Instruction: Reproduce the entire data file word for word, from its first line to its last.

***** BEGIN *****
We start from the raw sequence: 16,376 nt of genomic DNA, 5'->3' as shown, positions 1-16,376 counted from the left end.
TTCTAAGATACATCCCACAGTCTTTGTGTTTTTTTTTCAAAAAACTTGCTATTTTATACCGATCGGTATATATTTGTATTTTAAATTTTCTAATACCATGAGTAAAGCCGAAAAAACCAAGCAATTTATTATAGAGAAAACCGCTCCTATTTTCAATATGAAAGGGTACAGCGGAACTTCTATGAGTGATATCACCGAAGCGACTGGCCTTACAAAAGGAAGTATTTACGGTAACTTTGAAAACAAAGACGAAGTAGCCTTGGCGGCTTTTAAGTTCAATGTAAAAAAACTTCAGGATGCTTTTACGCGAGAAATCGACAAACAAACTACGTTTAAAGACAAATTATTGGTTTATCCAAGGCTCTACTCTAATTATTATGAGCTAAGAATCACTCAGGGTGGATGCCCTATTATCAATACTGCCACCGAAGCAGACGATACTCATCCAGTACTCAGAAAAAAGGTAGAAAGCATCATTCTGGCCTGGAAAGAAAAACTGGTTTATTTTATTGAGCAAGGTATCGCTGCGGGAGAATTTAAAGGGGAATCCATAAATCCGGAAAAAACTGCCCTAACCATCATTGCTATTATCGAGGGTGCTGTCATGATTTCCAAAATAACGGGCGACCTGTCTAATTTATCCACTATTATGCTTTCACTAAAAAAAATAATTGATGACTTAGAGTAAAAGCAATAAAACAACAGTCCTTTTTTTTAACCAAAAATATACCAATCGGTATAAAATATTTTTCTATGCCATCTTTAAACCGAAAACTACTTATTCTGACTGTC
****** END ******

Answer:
We start from the raw sequence: 16,376 nt of genomic DNA, 5'->3' as shown, positions 1-16,376 counted from the left end.
TTCTAAGATACATCCCACAGTCTTTGTGTTTTTTTTTCAAAAAACTTGCTATTTTATACCGATCGGTATATATTTGTATTTTAAATTTTCTAATACCATGAGTAAAGCCGAAAAAACCAAGCAATTTATTATAGAGAAAACCGCTCCTATTTTCAATATGAAAGGGTACAGCGGAACTTCTATGAGTGATATCACCGAAGCGACTGGCCTTACAAAAGGAAGTATTTACGGTAACTTTGAAAACAAAGACGAAGTAGCCTTGGCGGCTTTTAAGTTCAATGTAAAAAAACTTCAGGATGCTTTTACGCGAGAAATCGACAAACAAACTACGTTTAAAGACAAATTATTGGTTTATCCAAGGCTCTACTCTAATTATTATGAGCTAAGAATCACTCAGGGTGGATGCCCTATTATCAATACTGCCACCGAAGCAGACGATACTCATCCAGTACTCAGAAAAAAGGTAGAAAGCATCATTCTGGCCTGGAAAGAAAAACTGGTTTATTTTATTGAGCAAGGTATCGCTGCGGGAGAATTTAAAGGGGAATCCATAAATCCGGAAAAAACTGCCCTAACCATCATTGCTATTATCGAGGGTGCTGTCATGATTTCCAAAATAACGGGCGACCTGTCTAATTTATCCACTATTATGCTTTCACTAAAAAAAATAATTGATGACTTAGAGTAAAAGCAATAAAACAACAGTCCTTTTTTTTAACCAAAAATATACCAATCGGTATAAAATATTTTTCTATGCCATCTTTAAACCGAAAACTACTTATTCTGACTGTC